Important note 4: Target of HbA1c in advanced DKD.

It should be considered that very low or very high values of HbA1c are associated with negative outcomes in patients with DKD. In an observational study that evaluated 23,296 patients with DM and eGFR <60 mL/min, HbA1c values >8% and <6.5% were related to higher mortality [48]. This U-shaped mortality curve associated with HbA1c was also demonstrated in 9,000 patients with DM on hemodialysis for HbA1c values <7.0% and >7.9% [49]. A meta-analysis with ten studies, including 83,684 participants with DM on dialysis, concluded that individuals with HbA1c ≤ 5.4% or ≥ 8.5% had an increased risk of mortality [50]. In patients with DKD in stages 4-5, the glycated hemoglobin goal should be individualized as a function of the increased risk of hypoglycemia. Thus, in patients with advanced or terminal DKD, the best available evidence suggests that an HbA1c above 7.0% is adequate, but up to a maximum of 8% to 8.5% [36, 50].

Treatment of hyperglycemia in mild to moderate DKD with GFR > 30 mL/min/1.73 m2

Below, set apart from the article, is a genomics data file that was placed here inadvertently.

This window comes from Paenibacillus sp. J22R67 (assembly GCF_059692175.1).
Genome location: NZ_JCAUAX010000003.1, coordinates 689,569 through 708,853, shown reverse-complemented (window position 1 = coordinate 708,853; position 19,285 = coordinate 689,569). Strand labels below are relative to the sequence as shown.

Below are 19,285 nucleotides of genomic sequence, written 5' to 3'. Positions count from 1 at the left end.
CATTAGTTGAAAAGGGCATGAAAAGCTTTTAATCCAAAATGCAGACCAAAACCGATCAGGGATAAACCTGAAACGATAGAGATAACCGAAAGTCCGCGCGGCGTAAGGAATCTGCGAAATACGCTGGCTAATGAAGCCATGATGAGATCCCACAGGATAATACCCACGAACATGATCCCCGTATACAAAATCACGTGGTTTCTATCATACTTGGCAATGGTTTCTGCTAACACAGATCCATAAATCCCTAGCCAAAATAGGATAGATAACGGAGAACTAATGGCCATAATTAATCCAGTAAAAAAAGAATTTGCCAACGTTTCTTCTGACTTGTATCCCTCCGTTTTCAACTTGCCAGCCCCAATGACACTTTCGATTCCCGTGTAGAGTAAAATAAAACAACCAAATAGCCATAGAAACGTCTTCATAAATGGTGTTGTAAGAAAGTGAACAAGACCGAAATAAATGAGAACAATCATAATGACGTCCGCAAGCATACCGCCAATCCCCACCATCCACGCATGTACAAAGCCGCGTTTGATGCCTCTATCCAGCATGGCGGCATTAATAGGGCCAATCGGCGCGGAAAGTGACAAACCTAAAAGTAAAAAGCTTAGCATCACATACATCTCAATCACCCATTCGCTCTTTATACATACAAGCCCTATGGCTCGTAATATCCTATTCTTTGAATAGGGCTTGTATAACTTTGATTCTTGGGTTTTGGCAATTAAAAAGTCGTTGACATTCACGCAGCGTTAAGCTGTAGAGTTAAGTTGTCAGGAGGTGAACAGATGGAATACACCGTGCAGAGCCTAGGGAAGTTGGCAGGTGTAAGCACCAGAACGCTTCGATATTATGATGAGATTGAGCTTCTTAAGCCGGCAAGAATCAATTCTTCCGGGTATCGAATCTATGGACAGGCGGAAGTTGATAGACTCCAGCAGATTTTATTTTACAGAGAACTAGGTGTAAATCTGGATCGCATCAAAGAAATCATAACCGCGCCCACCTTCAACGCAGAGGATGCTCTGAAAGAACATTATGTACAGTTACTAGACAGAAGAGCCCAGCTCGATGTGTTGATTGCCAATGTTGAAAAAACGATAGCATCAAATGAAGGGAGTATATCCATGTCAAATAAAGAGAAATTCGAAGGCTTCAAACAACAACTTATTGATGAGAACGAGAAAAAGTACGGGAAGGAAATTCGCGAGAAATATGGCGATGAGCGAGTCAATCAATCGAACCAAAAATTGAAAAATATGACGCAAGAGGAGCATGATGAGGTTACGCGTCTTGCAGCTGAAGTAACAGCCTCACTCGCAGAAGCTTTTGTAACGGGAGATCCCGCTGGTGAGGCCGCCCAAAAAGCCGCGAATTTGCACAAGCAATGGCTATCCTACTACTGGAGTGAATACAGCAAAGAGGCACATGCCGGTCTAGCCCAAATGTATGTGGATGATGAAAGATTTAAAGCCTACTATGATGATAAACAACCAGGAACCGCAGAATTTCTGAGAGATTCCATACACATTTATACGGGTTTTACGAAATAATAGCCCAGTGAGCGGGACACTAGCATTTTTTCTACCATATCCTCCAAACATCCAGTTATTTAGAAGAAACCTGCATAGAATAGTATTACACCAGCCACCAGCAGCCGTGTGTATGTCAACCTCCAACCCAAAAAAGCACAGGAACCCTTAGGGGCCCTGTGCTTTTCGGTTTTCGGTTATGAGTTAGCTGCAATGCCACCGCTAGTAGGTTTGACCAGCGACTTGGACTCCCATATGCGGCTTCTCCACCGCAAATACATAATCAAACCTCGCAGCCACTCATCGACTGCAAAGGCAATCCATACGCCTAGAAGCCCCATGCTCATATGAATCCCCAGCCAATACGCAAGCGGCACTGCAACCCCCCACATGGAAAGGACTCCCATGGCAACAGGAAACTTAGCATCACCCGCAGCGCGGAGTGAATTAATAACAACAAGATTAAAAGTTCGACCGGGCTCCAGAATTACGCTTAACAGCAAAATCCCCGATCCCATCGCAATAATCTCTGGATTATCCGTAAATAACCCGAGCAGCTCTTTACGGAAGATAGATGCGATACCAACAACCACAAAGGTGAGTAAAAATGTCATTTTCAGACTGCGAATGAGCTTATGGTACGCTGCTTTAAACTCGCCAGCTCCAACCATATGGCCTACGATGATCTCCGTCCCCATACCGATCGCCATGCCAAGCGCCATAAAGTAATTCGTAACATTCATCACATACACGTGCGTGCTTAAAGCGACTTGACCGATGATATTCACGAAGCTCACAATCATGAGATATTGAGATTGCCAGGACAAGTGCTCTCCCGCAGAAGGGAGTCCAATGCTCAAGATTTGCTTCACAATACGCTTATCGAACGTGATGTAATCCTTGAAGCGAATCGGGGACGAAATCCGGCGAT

Figure 2 describes the Brazilian Society of Diabetes (SBD) proposal for managing hyperglycemia in mild to moderate DKD.

Fig. 2
figure 2

Source: Adapted from Bertoluci et al. [51]. SGLT2: sodium-glucose cotransporter 2; GLP1: glucagon-like peptide 1

Algorithm for the treatment of hyperglycemia in patients with T2DM and DKD with GFR between 30 and 60 mL/min/1.73 m2 or between 30 and 90 mL/min/1.73 m2 with albuminuria. AD: Oral antidiabetic.

R6

In the treatment of T2DM and DKD with a GFR of 30-60 mL/min/1.73 m2 or albuminuria >200 mg/g, the use of SGLT2 inhibitors is RECOMMENDED to reduce progression to end-stage renal disease and death.

figure f

Summary of evidence

Randomized clinical trials such as CREDENCE [52]—(Canagliflozin and Renal Events in Diabetes with Established Nephropathy Clinical Evaluation) and DAPA-CKD [53, 54] (Dapagliflozin and Prevention of Adverse Outcomes in Chronic Kidney Disease) evaluated sodium-glucose cotransporter 2 (SGLT2) inhibitors in patients with T2DM and DKD, proving the reduction of renal outcomes, such as progression to advanced kidney disease, the need for dialysis and renal death. In these studies, the inclusion criteria were GFR 25-75 mL/min/1.73m2 and albuminuria 200-5000 mg/g (DAPA CKD) and GFR 30-90 mL/min/1.73m2 with albuminuria 300-5000 mg/g (CREDENCE).